WHERE TO START?
TYPES OF RESUMES:
RESUME DO'S AND DON'TS
10 QUICK TIPS FOR RESUME SUCCESS
9 WORST RESUME MISTAKES
10 WAYS YOUR RESUME IRKS HIRING MANAGERS
DON'T MAKE THESE MISTAKES
WHAT'S IN A NAME
WORK EXPERIENCE, EDUCATION & SKILLS
See also: 10
Tips for Resume Success
A resume should provide potential employers with a brief description of
who you are, what you've done, and why you are the right person for the
job. Considering that employers weed through anywhere from 30 -- 300
resumes for a single job opening, simplicity is the key to assuring that
your resume will not end up in the reject pile.
Your resume: your career history, your years of education, your
commitment to your employers, your dreams, all ascribed on a sheet of
white or ecru paper titled, at the top, with your name. But to be
effective, a resume must adhere to one rule: information must be
delivered in an attractive, efficient, and easily accessible manner.
The properly prepared resume of a less-experienced candidate can
trump a poor resume from a more-experienced candidate. The difference
between a good resume and a bad one is the difference between a new job
and continued unemployment. But armed with the proper instruction on how
to negotiate the art, writing a powerful, clear resume can be as easy as
filling out a form. Here are a few simple rules about a resume's basic
Don't get creative. Really. What you want in a font is not a
decorative design choice, but a simple, easily read font that shows you
mean business. In other words, when looking for a font, think gray suit.
Courier font: If you didn't have to write your cover letter on a
1930s travel typewriter, why make it look like you did? This font looks
like the default font of a malfunctioning computer and is also notorious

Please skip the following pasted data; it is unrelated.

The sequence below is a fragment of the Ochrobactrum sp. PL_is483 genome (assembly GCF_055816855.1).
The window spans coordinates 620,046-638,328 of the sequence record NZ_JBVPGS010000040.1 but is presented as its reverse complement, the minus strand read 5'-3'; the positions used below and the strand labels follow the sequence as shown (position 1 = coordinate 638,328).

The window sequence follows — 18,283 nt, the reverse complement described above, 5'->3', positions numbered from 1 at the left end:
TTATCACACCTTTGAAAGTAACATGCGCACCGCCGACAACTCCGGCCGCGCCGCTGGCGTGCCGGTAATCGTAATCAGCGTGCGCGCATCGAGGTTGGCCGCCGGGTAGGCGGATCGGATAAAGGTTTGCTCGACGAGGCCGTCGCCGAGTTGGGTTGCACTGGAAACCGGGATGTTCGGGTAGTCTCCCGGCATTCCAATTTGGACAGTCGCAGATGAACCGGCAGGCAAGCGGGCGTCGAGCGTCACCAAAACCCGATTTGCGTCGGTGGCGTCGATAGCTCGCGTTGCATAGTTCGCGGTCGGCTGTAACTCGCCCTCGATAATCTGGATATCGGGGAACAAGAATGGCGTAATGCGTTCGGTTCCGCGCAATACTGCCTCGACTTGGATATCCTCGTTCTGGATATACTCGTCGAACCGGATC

as the typeface that mediocre high school students use because of its
massive, page-filling size. Do you really want such a dishonest font
representing your words?
Say no to anything that looks remotely like handwriting or hints at
it, like italicized versions of regular fonts. This is a business
document, not a thank you note to a neighbour. And these fonts are
difficult to read.
Avoid any font that looks like it would be more appropriate on a
medieval manuscript or the label of a malt-liquor bottle. No Ye Olde
Fonts. No historical-period fonts at all, for that matter. No art-deco
twenties, no early-80s computer geekdom.
Whatever you choose, remember this:
what impresses readers the most
should not be the letters on the page but the words they spell.
A stroll through most business supply stores will reveal a sea of
paper choices, from traditional plain white to hot pink and purple.
Outlandishly coloured resumes are to be used by people whose jobs demand
more dramatic visual statements: hairdressers, fashion designers and
clowns. The rest of us need to focus on the understated dignity of
whites, light grays, and ecru. Use the same paper for your cover letter.
While many employers say they do not focus their attentions on the
envelope a document is sent in, others do. To some, a resume's wrapper
can be a factor in their evaluation. Shannon Heidkamp, the recruiting
manager for a division of Allstate Insurance says, "If a resume is being
sent snail mail, the envelope should be typed." Typing the envelope is
especially important if you have messy handwriting.
Since so many business now scan resumes into computers, so they can
be better accessed for future reference, a job applicant has to consider
a few additional factors about his resume's appearance.
Scanners often have a difficult time reading underlined, italicized
and bolded text or any unusual font (which you shouldn't be using
anyway). Scanning also can create problems for those who write their
resumes on anything but plain white paper. Even gray and white-flecked
paper has been known to cause problems on picky scanners. A good way to
test your paper's scanability is to photocopy your resume printed on the
paper you plan on using. If the copy comes out blurred, dark, specked,
or anything but white, think again about sending it out to a big
company: their scanners might not be able to distinguish the information
on the page from the page itself.
While the resumes are often organized according to the industry, they
are most often pulled from within those categories by keyword searches,
which means that it's more important than ever that you use the correct
terminology in describing your knowledge and experience.
Tread with caution when approaching design, humor and style. These are
extremely subjective. Diverge from the norm only if you believe that
they will make your resume stand out in a positive way. As a rule,
photographs, cartoons, quotes, horizontal formats and columns don't go
over well. If you are unsure whether your creative outburst will help or
harm, don't do it.